Data Journalism: Preparing for the next war

An edited version of this article appeared in Village magazine, November 2014 edition

“Getting it right next time” was the theme of the 15th Cleraun media conference, as academics and journalists jousted over what went wrong during the Celtic Tiger era, whether the media could have done more to warn about the dangers of the boom, and what to do better next time.

Contributors differed about the degree to which commercial media were compromised by property advertising, to the extent that evidence of a problem was ignored, and whether journalists could be blamed for the failures when most economists had also failed to predict the crash (with some on both sides contesting that there were crash warnings, so there).

Office of the Data Protection commissioner, Portartlington
Office of the Data Protection commissioner, Portartlington. Image © Faduda

But when it came to “Getting it right next time”, the focus was on better economic reporting to spot the next bubble/crash.

The trouble is, when history repeats itself, it is not always a carbon copy. The next bubble is unlikely to be property. The generals are preparing to fight the last war, but a glance at coverage of the latest trends in the Dublin property market illustrates that the claims of estate agents and economists are being scrutinised as never before.

Meanwhile, data protection has become a big issue for multinationals, and there are signs that Ireland is losing out.

On the day the Cleraun conference opened, Amazon announced it was offering its corporate customers the option of running internet services and holding data in Germany, in a bid to reassure European businesses nervous about the threat of online spying in the US.

Microsoft announced in mid-September plans to host a new data centre in Germany, which would hold data on its German customers, secure from the prying eyes of the NSA. Oracle announced a further two data centres in Frankfurt and Munich at the end of the month.

Those announcements should worry the IDA. Microsoft and Amazon already have data centres in Ireland, and EU laws are supposed to mean that the data protection regime in Ireland is as strong as that in Berlin. But cases like Europe v Facebook have demonstrated that the Irish data protection commissioner is severely under-resourced, and the image of the commissioner’s head office, located above a supermarket in Portarlington thanks to Charlie McCreevey’s decentralisation brainwave, did not go down well overseas.

The 2015 budget saw no change in the amount to be spent on the Data Protection Commissioner’s office, though it has been promised a new office in the capital.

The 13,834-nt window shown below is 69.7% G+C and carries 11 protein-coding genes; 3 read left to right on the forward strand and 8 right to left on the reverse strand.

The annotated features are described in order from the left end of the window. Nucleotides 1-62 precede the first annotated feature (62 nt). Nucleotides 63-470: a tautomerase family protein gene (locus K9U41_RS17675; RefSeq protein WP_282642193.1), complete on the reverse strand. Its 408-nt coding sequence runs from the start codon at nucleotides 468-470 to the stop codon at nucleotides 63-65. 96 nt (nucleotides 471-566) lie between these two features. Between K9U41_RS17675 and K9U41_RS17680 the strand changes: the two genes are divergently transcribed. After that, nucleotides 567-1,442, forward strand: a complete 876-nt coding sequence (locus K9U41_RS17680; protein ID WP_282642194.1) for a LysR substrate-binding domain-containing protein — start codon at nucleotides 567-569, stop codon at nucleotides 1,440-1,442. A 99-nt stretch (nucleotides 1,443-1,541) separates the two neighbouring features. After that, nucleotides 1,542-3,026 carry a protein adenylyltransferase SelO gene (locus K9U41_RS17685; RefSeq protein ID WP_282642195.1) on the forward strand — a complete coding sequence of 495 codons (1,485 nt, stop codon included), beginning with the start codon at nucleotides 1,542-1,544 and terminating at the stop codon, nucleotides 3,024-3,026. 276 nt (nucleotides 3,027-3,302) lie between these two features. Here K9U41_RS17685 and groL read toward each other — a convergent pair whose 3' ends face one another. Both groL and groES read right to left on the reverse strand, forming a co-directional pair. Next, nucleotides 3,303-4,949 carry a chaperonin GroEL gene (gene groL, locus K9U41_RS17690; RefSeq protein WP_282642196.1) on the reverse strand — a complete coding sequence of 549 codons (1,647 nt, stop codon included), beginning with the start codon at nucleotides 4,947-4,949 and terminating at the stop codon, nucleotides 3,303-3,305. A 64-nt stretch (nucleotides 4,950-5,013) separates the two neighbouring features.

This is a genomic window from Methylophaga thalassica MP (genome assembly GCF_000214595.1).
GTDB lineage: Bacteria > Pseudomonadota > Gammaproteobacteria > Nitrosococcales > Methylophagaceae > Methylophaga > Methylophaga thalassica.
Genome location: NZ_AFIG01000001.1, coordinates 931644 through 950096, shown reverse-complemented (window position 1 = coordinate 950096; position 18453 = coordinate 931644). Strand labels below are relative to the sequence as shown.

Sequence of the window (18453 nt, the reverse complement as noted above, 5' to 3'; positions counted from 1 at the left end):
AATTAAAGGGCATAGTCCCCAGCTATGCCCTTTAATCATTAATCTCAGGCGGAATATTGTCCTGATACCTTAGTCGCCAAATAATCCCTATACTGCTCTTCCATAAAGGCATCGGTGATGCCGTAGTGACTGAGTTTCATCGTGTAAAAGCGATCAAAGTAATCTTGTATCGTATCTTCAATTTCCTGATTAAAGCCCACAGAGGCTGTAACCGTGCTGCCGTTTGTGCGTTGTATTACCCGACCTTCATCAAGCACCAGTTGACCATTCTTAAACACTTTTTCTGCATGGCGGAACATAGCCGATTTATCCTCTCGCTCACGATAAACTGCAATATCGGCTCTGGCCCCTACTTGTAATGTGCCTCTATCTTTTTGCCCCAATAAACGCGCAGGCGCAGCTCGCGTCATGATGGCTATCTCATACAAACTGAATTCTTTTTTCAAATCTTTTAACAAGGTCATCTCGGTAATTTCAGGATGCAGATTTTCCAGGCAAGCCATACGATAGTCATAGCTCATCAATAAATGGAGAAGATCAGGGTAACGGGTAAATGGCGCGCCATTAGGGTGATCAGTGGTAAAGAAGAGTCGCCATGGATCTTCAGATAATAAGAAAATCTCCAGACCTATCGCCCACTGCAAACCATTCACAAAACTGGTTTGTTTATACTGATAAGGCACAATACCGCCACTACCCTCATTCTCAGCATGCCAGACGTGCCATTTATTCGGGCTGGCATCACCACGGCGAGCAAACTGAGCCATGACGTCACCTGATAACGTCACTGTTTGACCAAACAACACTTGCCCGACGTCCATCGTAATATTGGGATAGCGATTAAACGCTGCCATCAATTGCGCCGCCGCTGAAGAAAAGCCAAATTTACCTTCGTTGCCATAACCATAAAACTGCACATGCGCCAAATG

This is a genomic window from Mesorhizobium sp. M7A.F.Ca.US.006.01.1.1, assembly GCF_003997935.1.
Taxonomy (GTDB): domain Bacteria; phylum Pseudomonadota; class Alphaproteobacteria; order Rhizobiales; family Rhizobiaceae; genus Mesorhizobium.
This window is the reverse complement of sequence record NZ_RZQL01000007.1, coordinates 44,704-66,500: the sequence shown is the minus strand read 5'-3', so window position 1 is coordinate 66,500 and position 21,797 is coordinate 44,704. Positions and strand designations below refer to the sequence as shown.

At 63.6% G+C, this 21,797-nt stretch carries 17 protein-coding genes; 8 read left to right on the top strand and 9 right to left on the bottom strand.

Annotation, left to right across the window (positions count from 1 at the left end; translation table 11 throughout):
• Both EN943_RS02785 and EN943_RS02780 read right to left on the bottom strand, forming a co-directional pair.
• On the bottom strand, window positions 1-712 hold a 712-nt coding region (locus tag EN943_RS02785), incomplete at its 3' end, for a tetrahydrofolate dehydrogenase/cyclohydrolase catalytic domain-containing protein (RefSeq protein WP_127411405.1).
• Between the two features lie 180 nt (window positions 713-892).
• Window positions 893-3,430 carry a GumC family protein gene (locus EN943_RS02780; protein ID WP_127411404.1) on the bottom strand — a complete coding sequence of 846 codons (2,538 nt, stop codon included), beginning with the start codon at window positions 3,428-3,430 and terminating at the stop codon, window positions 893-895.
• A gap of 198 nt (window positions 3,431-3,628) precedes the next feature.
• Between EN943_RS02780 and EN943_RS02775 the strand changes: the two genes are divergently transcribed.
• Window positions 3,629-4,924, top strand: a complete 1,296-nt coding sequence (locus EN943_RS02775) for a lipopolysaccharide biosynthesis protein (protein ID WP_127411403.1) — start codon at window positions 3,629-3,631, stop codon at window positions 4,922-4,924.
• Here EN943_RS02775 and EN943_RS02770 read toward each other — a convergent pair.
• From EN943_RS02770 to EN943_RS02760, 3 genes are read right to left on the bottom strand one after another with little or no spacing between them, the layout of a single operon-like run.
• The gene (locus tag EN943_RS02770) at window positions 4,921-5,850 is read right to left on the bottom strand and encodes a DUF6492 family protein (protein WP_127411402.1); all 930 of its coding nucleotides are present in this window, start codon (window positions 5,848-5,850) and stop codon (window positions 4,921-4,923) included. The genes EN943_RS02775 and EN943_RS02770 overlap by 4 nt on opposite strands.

It may seem counter-intuitive, but technology companies actually want stringent regulation. While Google may complain about the Right to be Forgotten, the corporations who entrust their data to the cloud know they have to demonstrate their data is secure. One consultancy firm estimated that American companies could lose up to $35 billion (€27.5 billion) to overseas companies by 2016 because of their customers’ worries about state spying. And with a New York federal court ordering Microsoft to hand over data stored in Ireland to American investigators, there is a business case for storing data in jurisdictions with a strong record of data protection. And that is more likely to mean Germany than the “Wild West” of light touch that characterises Irish regulatory schemes.

Yet while data protection, privacy, and surveillance have become major European issues since the Snowden revelations, leading to increased friction between the EU and US, no Irish media outlet has assigned journalists to cover the data beat. While groups like Digital Rights Ireland successfully take the Irish government to the European Court of Justice over excessive EU-mandated mass surveillance, technology correspondents are more likely to report on the latest iPhone launch, business correspondents obsess over the corporation tax rate, and legal correspondents rarely venture outside the national courts. It is left to a few reporters such as Karlin Lillington to document the changing legal and technology landscape.

Noonan’s budget did recognise the importance of data to the corporate sector. The new 6.25% “knowledge development box” tax rate, headlined as a tax incentive to companies to develop new technologies in Ireland, will apply to “customer lists”, according to the draft Companies Bill published days later. But with data at risk if stored in Ireland, that may not be enough, particularly since the knowledge box is not a purely Irish innovation, with similar schemes already in place in the United Kingdom and the Netherlands. In taking an approach based on tax incentives rather than properly implemented regulation, Noonan too is in danger of preparing to fight the last war.

UPDATE: Karlin Lillington has pointed out that data protection (rather than general technology coverage, which was my perception) is her beat, and she has published numerous stories on the topic since 1998 in the Irish Times. Elaine Edwards has also reported regularly on data protection for the newspaper.